iPhone clue to missing Alice case
Alice Gross's missing smartphone may hold "key" information about the schoolgirl's mysterious disappearance, Scotland Yard has revealed.
The white iPhone 4S with a distinctive cracked case has yet to be found two weeks on from the 14-year-old's disappearance in west London, despite her bag being located on a riverbank.
Detective Chief Inspector Andy Chalmers said police had no evidence that the anorexic schoolgirl from Hanwell was being bullied on social media but hoped finding her phone might uncover any secret communications she might have had.
He urged anyone who may have picked it up after she disappeared on August 28 to come forward without fear of arrest, saying: "We know her profile online and we know a lot of the activity online, but we are also seeking to identify whether there is any hidden activity.
"That is one of the key reasons ... why we want to recover her iPhone.
"As any young person, she uses her iPhone as the predominant means of connecting to the internet, so there could very well be information there that would be absolutely key to understanding what she may have been planning."
Alice's parents Jose Gross and Rosalind Hodgkiss, and her sister Nina, recorded a fresh appeal for her to come home, saying they are "desperately worried".
In a short audio statement released by Scotland Yard, Nina said: "Alice we love you, we miss you, you are not in any trouble and we just want you to come home.
"Please let someone know you are safe."
Mr Chalmers added that Alice had been going through a "difficult time" and had been undergoing medical treatment for her anorexia but that there had been no family argument before she disappeared.
Two men have so far been arrested on suspicion of murder by officer probing Alice's disappearance.
A 25-year-old was bailed until mid-September and a 51-year-old arrested in Hanwell was released without charge.
More than 200 police officers and staff from five police forces, The Met, Dyfed-Powys, Surrey, Sussex and Thames Valley, are now involved in what remains a missing persons inquiry.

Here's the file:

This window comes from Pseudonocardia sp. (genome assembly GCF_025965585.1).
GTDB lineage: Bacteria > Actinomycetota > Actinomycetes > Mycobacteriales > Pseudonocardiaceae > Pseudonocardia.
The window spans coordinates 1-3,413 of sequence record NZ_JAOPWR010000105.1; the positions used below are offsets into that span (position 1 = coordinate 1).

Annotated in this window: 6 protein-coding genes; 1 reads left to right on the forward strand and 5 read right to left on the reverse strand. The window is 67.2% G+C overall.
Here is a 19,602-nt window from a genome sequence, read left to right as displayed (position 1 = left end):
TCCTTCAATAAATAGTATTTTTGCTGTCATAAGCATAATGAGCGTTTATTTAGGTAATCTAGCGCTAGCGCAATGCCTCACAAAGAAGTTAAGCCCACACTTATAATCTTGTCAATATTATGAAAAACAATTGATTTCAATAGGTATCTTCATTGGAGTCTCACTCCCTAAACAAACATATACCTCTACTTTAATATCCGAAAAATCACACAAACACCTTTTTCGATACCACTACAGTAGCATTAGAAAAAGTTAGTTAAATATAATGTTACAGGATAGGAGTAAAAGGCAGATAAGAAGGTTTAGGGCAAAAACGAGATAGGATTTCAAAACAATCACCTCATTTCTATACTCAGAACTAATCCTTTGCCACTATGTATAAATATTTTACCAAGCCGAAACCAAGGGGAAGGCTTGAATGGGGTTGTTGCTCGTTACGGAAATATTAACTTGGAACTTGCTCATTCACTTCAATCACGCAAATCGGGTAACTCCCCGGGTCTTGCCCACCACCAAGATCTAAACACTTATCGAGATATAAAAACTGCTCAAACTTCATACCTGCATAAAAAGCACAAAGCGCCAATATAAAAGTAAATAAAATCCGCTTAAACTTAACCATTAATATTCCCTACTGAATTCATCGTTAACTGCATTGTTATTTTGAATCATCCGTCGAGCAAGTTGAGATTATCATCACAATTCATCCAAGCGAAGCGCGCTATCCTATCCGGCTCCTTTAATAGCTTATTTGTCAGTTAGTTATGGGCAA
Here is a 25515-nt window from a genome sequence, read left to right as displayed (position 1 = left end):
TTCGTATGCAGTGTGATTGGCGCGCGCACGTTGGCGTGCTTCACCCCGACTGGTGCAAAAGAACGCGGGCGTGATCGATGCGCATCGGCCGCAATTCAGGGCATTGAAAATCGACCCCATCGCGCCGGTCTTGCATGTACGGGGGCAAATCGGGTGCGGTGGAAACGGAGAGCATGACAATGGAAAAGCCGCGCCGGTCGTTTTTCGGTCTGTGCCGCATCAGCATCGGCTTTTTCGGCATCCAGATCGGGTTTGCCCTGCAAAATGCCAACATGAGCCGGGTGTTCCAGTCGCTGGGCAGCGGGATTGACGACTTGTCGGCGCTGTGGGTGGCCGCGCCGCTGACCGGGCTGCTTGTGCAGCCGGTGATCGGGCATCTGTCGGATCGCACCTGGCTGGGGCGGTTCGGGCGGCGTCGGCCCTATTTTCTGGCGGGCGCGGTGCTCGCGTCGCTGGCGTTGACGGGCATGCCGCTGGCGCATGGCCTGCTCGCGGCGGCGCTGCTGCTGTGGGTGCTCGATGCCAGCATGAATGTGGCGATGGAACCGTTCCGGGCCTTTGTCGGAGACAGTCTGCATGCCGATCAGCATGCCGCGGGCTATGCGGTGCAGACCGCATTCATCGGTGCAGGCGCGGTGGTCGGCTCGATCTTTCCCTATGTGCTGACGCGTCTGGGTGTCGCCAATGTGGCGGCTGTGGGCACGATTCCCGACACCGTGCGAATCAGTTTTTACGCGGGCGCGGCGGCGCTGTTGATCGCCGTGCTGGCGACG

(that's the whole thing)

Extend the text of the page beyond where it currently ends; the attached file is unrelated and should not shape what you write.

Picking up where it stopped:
Police have scoured hundreds of hours of CCTV footage and carried out "extensive" searches using specialist units including divers and sniffer dogs.
Police revealed that Alice's Vans rucksack, found by the River Brent a week ago, had initially been removed by a couple of builders working nearby, who searched it before returning it to where they found it.
The bag contained the remains of a packed lunch, a change of underwear and a pair of Vans trainers she was thought to have been wearing when she left home. Police believe she may have taken another pair of shoes with her or bought some new ones at a nearby shopping centre she walked to.
No money or purse was found.
Mr Chalmers said her white iPhone has a cracked case, whose cracks had been coloured in by Alice using felt tip pens.
Alice's phone was last actively used to send a text message to her father shortly after 3pm on the day she disappeared.
Police said the text exchange was about what time her father was going to arrive home from work, as no one else was at the house and she did not have a key.
Police believe that this text shows that at this stage she was planning to go home, but may have extended her walk to kill time waiting for him to return home at 6pm.
She was last spotted on CCTV by the Grand Union Canal at 4.26pm, but her phone last connected to the network at just after 5pm.
Alice is white, 5ft 2ins tall, of very slim build and has shoulder-length, light brown hair.
She was last seen wearing dark blue jeans and a dark green lacy cardigan and carrying the dark rucksack.
Mr Chalmers added: "There must be numerous people who must have seen Alice at various stages of her walk, she is very identifiable. Alice was a very thin person, it would have stuck in people's minds."